An illustrative example follows. Assume that a user of a computer system configured with software according to embodiments of the present invention is creating a new document, such as a purchase order. The user might create the new purchase order, for example, by entering values via a user interface comprising devices such as a keyboard/mouse and display monitor. As part of the creation of the new purchase order, software logic according to embodiments of the invention to generate a serializing portion of a record identifier of the new purchase order might be invoked automatically.
The logic to generate the serializing portion may consult an applicable rule, such as rules R1, R2 and R3 discussed above. The logic may determine what rule is applicable based on information obtained, for example, from a system context. Information such as a logon and other user inputs may provide such a system context. In the example under discussion, a purchase order is being created. Parameters relating to the purchase order, obtainable from user inputs or from system defaults, for example, may indicate a format of the record identifier to be created, and thus, a corresponding format for the serializing portion. The format may, in turn, be associated with an applicable rule.
A runtime mapping based on the applicable rule may be constructed and kept in memory. The mapping may map each alphabetic and/or alphanumeric combination covered by the applicable rule to a number. More specifically, the mapping may associate each of a start point and end point of an interval defined in the rule with a corresponding number, where the start point and end points may be alphabetic, alphanumeric, or numeric.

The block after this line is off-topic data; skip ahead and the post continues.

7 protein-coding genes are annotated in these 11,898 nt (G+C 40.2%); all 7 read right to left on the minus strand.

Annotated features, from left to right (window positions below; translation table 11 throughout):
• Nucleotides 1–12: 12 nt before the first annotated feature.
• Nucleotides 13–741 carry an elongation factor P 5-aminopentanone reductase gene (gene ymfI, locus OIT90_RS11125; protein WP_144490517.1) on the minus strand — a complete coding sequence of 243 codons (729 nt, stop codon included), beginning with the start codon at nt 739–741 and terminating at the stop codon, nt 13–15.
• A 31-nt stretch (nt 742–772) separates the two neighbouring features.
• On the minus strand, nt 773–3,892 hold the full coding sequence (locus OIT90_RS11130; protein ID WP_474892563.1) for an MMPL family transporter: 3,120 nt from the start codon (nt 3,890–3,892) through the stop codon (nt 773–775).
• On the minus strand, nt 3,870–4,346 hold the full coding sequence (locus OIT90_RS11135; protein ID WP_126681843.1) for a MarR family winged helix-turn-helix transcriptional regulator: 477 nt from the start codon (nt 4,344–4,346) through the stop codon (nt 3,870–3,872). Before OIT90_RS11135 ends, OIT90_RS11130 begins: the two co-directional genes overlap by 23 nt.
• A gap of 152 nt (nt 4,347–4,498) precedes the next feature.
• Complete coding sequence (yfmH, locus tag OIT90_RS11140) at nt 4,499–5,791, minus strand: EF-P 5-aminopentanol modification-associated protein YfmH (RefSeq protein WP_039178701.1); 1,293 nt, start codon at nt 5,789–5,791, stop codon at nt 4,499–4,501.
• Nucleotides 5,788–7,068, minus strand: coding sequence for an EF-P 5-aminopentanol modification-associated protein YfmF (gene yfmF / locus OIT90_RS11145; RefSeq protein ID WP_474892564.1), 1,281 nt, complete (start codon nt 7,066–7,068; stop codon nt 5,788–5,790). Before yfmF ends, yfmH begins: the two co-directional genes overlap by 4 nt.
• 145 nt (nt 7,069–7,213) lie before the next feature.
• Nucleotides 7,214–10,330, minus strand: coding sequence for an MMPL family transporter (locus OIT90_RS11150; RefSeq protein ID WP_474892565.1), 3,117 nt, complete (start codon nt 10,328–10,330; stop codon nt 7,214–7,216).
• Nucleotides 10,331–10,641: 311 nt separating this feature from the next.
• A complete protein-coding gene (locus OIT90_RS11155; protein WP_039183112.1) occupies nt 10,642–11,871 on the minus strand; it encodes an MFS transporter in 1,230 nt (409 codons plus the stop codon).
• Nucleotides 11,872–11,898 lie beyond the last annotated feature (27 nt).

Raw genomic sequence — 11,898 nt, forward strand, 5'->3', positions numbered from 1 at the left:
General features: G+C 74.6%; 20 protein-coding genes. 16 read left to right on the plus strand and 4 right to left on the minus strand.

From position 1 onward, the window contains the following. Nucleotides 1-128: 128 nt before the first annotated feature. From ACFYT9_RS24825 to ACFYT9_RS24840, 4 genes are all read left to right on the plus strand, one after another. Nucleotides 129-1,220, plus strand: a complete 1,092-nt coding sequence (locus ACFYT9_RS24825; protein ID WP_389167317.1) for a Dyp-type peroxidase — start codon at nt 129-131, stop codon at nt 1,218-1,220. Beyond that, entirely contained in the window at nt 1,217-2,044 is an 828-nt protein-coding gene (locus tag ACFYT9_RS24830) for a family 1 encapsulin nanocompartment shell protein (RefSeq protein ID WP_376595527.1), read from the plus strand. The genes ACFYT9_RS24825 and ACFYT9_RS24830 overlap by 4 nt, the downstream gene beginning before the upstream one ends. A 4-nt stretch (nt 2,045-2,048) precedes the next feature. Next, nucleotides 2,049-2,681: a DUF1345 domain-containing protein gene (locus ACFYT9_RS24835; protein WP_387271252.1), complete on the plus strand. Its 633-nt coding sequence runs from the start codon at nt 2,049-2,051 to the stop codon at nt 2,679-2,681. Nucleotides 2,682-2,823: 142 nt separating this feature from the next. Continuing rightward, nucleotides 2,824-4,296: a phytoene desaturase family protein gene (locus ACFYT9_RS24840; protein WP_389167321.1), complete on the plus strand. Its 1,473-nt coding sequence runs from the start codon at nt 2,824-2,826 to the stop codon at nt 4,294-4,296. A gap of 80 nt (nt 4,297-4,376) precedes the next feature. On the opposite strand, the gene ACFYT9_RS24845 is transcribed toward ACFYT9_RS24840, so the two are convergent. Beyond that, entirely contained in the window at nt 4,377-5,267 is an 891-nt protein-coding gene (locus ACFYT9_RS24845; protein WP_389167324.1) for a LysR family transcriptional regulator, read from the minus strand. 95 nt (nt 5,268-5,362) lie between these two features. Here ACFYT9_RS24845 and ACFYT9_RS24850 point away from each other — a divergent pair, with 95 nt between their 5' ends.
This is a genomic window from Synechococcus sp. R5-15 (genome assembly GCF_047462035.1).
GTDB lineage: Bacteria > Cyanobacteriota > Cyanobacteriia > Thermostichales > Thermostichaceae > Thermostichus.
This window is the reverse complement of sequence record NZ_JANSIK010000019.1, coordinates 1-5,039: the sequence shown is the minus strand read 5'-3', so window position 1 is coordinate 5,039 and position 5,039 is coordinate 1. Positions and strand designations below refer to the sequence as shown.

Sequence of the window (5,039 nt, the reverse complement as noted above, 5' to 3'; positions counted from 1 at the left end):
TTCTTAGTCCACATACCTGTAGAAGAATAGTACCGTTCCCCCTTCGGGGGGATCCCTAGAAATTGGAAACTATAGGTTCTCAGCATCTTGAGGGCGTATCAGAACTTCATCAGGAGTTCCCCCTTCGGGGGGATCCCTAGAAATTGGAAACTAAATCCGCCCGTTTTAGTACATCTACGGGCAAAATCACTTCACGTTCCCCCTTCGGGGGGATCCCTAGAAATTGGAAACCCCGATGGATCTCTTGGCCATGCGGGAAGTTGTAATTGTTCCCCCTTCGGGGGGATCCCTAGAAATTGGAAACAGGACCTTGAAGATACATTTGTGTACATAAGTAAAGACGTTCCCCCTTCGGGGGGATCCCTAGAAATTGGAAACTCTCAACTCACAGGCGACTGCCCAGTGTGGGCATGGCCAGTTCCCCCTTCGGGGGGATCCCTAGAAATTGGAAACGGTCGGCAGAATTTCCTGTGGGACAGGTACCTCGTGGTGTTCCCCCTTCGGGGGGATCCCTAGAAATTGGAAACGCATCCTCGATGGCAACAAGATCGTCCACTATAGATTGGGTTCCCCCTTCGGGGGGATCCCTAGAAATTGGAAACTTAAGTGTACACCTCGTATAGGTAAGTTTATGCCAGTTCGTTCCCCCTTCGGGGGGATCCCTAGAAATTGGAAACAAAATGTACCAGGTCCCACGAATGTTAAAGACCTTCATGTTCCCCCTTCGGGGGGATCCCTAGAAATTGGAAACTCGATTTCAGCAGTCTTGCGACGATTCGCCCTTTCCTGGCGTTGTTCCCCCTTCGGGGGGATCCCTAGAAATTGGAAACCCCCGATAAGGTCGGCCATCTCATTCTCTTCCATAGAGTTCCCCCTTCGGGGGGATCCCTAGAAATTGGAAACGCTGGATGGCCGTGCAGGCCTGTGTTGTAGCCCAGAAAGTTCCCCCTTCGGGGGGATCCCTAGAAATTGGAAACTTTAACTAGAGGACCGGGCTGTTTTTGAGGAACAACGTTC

A last number within the cumulative numeric range covered by the applicable rule may be determined. For example, in rule R1, the cumulative numeric range of all the intervals is 1-317915776; in rule R2, the cumulative numeric range covered by all the intervals is 1-296081246; in rule R3, the cumulative numeric range covered by all the intervals is 1-8638623. Determining the last number within the cumulative numeric range could involve invoking the standard current number function discussed above. Then, based on the last number, a next number could be generated. This operation could also be provided as a standard system function, such as the next number function.
It may then be determined what interval, as defined by respective start and end points of each line, of the rule the next number lies within. Based on the interval that the next number lies within, the next number may be translated/converted to a corresponding alphabetic, alphanumeric or numeric representation within the interval. The alphabetic, alphanumeric or numeric representation may be assigned as the serializing portion of the record identifier.